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NEW YORK (Reuters Health) - Sending patient images to ophthalmologists via smartphone may be an option for emergency room doctors looking to make a quick eye-related diagnosis, a new study suggests.
Two ophthalmologists gave higher quality ratings to inner-eye photos when they looked at the images on an iPhone as compared to a desktop computer, according to results published Monday in the Archives of Ophthalmology.
That may mean the phones can be used to diagnose and plan treatment for more obvious eye conditions - even when an ophthalmologist isn't available at the hospital, researchers noted.
"Not every hospital in the country in the ER has access to an eye doctor always," said Dr. Rohit Krishna, an ophthalmologist from the University of Missouri-Kansas City School of Medicine, who wasn't involved in the new study.
Non-eye doctors, Krishna added, "don't always feel really comfortable with eye care. So having tools in your pocket that enable you to do ophthalmologic examination elements are a great asset."
He said smartphones could be used to take and send pictures of damage to the eyelid or the front of the eye. When it comes to complicated, inner-eye photos, using a more advanced camera to take a photo - and then sending it to an ophthalmologist via smartphone for diagnosis - is also a good option, he told Reuters Health.
For the new study, Dr. Valerie Biousse from Emory University in Atlanta and her colleagues collected information on 350 patients with a headache, changes in eyesight and other signs of vision problems who came to the ER for treatment. Emergency staff took photos of the interior of their eyes, including the retina, using an ocular camera.
Two ophthalmologists looked at those photos and rated their quality on a typical desktop computer, and later assessed 100 of the images on an iPhone.
Both reviewers consistently rated the phone images as the same or higher quality on a one-to-five scale than the same photos viewed on the computer.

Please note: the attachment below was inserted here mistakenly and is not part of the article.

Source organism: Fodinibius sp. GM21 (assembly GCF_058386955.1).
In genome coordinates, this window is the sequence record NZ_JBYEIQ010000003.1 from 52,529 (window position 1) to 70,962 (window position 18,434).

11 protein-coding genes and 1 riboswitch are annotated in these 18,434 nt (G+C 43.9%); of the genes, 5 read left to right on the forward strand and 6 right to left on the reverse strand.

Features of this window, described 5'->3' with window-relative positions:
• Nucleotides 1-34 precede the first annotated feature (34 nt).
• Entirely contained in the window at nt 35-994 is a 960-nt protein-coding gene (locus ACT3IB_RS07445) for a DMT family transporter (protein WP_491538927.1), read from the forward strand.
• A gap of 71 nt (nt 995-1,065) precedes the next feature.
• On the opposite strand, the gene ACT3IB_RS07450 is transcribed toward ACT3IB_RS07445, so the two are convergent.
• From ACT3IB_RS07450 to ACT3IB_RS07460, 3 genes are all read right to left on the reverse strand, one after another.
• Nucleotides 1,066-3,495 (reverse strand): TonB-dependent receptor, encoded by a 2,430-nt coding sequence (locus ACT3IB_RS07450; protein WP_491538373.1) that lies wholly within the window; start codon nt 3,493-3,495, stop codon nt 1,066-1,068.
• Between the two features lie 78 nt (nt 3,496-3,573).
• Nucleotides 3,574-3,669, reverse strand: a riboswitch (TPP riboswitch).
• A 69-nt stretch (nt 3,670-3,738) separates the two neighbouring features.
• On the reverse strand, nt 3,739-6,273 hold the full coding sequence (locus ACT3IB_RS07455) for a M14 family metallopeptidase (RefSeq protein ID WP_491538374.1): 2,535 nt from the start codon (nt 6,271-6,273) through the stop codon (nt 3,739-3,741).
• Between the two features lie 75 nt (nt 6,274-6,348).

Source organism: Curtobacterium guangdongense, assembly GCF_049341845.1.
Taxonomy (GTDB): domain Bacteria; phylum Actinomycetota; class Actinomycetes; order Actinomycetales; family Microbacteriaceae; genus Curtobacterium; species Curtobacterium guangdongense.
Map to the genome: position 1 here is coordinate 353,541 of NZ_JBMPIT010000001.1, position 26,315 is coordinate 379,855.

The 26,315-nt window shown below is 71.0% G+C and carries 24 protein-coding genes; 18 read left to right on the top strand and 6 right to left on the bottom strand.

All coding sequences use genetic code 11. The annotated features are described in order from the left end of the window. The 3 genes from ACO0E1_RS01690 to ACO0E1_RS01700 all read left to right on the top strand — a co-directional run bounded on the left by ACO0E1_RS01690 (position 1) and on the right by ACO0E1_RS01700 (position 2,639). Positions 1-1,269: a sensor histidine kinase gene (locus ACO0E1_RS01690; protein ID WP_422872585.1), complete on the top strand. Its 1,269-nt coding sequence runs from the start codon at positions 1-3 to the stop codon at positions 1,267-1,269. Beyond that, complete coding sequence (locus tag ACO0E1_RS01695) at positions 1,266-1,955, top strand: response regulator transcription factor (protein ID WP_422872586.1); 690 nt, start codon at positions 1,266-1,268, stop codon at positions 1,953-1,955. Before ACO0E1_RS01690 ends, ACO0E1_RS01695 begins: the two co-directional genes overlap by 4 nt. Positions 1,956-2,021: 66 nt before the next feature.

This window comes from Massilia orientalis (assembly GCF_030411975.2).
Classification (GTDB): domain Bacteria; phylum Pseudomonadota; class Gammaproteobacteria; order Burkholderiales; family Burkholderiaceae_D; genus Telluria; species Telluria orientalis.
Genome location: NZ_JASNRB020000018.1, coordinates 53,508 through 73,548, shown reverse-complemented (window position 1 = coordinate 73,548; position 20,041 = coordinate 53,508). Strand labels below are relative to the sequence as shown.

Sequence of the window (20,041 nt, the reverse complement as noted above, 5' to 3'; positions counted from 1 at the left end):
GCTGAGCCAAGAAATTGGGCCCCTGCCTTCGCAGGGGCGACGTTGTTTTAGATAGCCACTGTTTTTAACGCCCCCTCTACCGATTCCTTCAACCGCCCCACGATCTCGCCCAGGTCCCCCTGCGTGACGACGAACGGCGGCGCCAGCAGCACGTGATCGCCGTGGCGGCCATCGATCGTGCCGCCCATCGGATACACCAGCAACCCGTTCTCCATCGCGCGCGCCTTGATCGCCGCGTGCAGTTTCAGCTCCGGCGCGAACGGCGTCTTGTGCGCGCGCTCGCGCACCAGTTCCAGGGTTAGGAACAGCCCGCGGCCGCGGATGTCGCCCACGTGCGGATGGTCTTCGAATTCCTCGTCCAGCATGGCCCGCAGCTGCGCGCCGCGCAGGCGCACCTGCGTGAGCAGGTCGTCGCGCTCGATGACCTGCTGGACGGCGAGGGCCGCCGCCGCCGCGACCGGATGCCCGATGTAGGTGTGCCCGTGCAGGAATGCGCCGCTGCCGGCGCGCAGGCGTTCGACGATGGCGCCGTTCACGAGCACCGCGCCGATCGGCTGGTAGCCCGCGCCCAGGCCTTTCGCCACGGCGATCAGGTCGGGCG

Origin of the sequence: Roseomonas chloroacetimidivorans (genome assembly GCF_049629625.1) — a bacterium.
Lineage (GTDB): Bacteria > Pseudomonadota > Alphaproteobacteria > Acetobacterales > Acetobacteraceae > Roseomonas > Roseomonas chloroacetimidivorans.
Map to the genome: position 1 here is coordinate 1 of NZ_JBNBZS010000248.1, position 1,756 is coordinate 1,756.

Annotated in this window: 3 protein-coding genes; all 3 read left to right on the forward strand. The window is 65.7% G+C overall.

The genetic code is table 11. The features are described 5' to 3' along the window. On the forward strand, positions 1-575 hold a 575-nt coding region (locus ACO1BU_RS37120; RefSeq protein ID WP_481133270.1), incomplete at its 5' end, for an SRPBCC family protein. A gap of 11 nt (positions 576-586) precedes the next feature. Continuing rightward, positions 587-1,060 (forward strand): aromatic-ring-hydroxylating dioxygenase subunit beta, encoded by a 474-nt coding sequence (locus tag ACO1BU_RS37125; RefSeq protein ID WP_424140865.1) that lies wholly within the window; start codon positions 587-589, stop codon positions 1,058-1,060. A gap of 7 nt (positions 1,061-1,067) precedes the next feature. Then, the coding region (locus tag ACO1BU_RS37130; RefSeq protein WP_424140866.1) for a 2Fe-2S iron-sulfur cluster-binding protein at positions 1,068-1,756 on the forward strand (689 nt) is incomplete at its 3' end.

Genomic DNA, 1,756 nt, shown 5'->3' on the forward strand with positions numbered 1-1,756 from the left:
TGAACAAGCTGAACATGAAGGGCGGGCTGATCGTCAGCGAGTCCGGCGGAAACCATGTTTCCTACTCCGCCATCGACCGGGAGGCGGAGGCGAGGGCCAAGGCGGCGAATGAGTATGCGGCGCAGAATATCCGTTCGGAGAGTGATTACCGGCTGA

One ophthalmologist said 53 of the photos were the same quality, 46 were better on an iPhone and one was better on the desktop. The other ophthalmologist rated the photos equally 56 times, the iPhone images better 42 times and chose the desktop photos twice.
Consulting electronically with an ophthalmologist can give ER staff a better idea of what a patient's prognosis will be, Krishna said, as well as the severity of the eye injury.
"Using (an) iPhone to transmit images to colleagues as a help with patient triage in the ER is a new concept," Biousse told Reuters Health in an email.
"ER departments are working at improving acute patient care by developing ways to access specialty consultations such as ophthalmology."
The next step, Biousse said, is to show whether or not "the triage and acute patient care are expedited and ophthalmologic consultations can be obtained faster and more accurately" when photos are sent from the ER to an ophthalmologist's smartphone.
Dr. Charles Wykoff, an ophthalmologist from Retina Consultants of Houston, said his one worry would be doctors using smartphone pictures to rule out all eye problems and then having a patient sent home.
"The concern for me is possibly false reassurance when there's a normal picture," he told Reuters Health. "I don't think it replaces the need for a complete eye exam."
But if using a smartphone does help ER patients get faster and accurate diagnoses, Wykoff, who wasn't involved in the new study, said he'd be all for it.
SOURCE: bit.ly/NkRtl9 Archives of Ophthalmology, online July 9, 2012.